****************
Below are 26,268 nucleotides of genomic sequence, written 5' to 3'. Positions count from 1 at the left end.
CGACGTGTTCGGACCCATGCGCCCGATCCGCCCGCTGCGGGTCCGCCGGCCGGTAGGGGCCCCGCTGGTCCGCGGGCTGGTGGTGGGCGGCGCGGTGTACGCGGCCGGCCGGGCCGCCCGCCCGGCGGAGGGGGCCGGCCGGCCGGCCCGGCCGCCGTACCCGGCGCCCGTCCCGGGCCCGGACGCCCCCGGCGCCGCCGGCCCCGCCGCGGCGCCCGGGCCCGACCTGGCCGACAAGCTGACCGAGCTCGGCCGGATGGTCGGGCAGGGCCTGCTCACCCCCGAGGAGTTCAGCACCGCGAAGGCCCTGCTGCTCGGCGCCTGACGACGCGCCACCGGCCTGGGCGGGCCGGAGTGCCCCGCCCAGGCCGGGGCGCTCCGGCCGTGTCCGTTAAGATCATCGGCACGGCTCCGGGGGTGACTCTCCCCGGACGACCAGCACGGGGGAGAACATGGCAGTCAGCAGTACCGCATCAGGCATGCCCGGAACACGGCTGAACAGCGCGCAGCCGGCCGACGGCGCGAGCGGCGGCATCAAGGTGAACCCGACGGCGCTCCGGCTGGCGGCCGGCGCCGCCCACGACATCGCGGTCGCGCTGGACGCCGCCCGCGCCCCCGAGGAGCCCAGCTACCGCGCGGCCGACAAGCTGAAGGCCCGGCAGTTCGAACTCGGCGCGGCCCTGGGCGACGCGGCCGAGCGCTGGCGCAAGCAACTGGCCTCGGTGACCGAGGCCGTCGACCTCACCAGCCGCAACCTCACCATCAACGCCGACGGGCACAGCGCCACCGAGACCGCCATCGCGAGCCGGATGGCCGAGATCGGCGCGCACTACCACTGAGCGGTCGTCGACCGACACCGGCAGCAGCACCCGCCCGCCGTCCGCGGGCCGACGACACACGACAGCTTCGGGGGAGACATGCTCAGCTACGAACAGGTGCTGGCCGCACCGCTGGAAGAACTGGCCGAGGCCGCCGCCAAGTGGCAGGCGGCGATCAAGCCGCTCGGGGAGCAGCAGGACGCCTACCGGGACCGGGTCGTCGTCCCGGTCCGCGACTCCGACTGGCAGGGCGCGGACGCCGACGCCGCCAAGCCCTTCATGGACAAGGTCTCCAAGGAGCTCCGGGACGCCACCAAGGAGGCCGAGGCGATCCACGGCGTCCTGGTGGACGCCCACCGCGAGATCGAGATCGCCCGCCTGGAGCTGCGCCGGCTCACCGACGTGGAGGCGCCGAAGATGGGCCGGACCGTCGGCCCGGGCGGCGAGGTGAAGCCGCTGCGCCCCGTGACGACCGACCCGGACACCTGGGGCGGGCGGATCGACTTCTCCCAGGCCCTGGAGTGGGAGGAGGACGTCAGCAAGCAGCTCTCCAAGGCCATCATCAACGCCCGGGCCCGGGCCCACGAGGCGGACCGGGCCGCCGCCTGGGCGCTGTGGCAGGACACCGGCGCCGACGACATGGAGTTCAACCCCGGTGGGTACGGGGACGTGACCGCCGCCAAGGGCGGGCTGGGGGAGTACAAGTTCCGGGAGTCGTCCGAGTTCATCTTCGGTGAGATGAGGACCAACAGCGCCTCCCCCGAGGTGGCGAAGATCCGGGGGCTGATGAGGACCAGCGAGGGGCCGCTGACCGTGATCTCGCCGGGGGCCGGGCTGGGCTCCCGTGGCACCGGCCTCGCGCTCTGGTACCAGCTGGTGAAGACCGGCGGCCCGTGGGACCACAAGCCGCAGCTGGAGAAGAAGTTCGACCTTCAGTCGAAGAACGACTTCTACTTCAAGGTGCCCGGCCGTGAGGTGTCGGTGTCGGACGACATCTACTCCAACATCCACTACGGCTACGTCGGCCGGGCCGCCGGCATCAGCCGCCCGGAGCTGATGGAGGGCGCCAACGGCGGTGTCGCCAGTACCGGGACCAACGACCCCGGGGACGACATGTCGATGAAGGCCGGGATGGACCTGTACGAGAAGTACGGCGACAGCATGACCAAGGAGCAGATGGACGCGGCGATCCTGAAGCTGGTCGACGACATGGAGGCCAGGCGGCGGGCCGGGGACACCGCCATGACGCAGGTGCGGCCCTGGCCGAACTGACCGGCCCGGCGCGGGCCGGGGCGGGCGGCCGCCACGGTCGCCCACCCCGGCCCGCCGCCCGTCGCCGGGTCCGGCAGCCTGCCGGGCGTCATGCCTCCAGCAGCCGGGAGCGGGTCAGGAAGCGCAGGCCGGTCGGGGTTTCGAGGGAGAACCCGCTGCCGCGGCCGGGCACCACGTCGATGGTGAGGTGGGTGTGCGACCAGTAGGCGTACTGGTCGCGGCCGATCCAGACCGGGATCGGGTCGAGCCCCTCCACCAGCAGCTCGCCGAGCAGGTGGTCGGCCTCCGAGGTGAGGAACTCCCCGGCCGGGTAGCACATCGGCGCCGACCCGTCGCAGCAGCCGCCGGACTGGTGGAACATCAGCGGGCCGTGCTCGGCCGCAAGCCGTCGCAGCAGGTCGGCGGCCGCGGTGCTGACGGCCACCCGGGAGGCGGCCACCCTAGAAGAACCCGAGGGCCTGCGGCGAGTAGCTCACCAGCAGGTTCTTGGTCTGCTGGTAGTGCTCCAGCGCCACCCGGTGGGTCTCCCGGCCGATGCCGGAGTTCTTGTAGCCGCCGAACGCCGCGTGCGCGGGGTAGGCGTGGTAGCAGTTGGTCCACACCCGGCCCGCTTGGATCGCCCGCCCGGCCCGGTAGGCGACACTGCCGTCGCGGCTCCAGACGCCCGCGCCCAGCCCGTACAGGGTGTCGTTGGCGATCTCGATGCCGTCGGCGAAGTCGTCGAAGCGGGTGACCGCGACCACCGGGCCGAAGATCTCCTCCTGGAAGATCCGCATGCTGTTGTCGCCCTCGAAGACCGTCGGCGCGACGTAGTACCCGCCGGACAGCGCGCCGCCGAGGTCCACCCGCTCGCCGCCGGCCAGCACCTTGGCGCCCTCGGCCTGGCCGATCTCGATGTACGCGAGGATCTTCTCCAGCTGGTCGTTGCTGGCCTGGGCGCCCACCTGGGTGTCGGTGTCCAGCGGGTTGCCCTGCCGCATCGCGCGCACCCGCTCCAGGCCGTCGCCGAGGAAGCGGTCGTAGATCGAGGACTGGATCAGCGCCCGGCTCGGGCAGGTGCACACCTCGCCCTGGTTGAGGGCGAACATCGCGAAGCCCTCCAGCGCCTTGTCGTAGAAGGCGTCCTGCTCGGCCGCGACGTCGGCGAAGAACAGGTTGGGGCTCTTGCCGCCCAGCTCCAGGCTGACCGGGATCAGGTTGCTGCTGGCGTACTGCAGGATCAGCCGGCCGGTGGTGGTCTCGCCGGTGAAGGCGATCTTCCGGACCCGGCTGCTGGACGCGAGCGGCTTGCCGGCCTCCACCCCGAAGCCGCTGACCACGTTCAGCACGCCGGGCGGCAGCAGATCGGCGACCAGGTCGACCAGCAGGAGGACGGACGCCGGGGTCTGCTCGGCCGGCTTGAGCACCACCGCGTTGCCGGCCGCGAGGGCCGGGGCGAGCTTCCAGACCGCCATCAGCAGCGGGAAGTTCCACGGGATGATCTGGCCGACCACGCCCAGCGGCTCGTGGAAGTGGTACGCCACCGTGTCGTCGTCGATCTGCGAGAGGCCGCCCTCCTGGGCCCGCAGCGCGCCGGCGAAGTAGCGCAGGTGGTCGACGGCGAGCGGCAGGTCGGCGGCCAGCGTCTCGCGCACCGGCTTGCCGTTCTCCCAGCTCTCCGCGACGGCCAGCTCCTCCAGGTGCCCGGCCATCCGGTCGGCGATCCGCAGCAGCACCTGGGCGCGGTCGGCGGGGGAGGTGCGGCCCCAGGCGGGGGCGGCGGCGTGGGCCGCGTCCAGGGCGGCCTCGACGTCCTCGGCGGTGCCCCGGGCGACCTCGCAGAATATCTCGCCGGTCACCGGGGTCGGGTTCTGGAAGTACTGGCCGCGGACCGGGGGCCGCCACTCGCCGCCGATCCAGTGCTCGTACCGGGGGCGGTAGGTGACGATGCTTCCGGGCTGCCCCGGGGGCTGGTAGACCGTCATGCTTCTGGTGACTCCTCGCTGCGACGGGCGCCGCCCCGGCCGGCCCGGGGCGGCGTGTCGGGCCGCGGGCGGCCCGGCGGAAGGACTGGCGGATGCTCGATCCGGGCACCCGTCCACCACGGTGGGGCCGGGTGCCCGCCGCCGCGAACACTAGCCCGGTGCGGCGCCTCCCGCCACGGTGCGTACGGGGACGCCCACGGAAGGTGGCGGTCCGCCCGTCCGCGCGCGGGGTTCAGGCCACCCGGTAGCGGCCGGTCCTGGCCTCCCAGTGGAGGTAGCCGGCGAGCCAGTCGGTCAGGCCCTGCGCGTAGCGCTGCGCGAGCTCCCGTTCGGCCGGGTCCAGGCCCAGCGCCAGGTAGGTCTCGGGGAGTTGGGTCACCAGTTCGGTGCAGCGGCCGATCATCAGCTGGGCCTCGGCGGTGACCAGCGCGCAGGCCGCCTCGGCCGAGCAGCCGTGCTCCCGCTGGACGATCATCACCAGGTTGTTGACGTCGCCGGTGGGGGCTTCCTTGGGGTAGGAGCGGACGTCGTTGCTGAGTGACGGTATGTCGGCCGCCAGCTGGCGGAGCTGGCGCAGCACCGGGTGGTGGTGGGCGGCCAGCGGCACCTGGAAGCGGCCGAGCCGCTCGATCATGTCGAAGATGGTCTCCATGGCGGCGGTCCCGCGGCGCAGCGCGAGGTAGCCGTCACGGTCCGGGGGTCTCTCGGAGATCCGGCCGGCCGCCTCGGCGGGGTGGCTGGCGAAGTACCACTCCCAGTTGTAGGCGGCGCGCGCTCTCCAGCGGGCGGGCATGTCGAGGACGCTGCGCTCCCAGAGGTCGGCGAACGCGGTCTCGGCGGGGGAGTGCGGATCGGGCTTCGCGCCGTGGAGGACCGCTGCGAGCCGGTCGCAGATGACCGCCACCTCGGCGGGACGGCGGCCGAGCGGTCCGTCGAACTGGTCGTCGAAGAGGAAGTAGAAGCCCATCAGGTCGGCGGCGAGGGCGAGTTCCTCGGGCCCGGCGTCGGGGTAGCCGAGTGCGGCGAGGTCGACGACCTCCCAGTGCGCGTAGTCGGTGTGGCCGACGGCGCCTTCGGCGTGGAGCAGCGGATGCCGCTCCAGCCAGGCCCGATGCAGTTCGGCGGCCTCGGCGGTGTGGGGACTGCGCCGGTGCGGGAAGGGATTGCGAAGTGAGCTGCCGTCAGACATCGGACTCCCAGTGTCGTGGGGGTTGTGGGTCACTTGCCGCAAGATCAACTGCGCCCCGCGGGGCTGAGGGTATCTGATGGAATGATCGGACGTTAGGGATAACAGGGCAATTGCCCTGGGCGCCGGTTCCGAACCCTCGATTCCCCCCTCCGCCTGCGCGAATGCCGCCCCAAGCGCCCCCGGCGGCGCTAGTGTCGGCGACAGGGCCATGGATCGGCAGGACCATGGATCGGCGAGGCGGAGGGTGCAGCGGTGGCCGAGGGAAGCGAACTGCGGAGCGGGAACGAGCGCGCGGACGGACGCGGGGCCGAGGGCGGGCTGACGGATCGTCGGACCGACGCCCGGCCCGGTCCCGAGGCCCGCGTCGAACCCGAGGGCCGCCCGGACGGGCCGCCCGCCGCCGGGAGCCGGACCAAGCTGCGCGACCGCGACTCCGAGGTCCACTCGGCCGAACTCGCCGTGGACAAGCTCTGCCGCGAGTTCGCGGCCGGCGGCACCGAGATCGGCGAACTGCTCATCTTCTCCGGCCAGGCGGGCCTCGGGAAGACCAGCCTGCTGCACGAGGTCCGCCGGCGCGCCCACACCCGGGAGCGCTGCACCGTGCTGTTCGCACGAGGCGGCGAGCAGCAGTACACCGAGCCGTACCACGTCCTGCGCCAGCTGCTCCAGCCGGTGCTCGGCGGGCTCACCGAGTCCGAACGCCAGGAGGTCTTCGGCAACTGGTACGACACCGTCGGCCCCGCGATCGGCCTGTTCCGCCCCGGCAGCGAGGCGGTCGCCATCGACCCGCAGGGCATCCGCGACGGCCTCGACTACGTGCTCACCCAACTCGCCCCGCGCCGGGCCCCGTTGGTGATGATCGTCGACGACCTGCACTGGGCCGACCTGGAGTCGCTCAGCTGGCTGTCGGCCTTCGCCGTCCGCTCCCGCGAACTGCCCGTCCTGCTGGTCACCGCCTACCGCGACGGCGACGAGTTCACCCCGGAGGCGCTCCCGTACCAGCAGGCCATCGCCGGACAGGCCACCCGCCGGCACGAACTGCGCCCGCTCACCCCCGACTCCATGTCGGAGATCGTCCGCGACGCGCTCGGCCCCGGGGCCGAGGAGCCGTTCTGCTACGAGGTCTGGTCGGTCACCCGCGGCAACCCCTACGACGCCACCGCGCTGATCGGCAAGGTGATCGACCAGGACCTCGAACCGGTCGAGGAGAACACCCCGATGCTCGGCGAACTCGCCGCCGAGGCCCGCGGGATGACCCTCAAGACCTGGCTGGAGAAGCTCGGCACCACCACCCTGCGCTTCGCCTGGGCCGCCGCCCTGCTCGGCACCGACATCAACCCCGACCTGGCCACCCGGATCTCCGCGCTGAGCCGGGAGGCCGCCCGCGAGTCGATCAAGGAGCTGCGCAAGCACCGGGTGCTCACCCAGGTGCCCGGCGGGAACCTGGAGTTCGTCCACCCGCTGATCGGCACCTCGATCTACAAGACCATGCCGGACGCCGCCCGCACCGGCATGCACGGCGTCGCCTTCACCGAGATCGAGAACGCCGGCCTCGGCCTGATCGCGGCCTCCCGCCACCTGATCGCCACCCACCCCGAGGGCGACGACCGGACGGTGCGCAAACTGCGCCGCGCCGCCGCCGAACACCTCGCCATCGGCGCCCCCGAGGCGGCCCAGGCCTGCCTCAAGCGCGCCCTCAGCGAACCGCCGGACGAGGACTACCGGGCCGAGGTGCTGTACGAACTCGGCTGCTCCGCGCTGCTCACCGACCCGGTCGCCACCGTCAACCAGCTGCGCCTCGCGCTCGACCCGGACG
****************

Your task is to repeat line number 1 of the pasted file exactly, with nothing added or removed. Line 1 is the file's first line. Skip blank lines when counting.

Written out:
Below are 26,268 nucleotides of genomic sequence, written 5' to 3'. Positions count from 1 at the left end.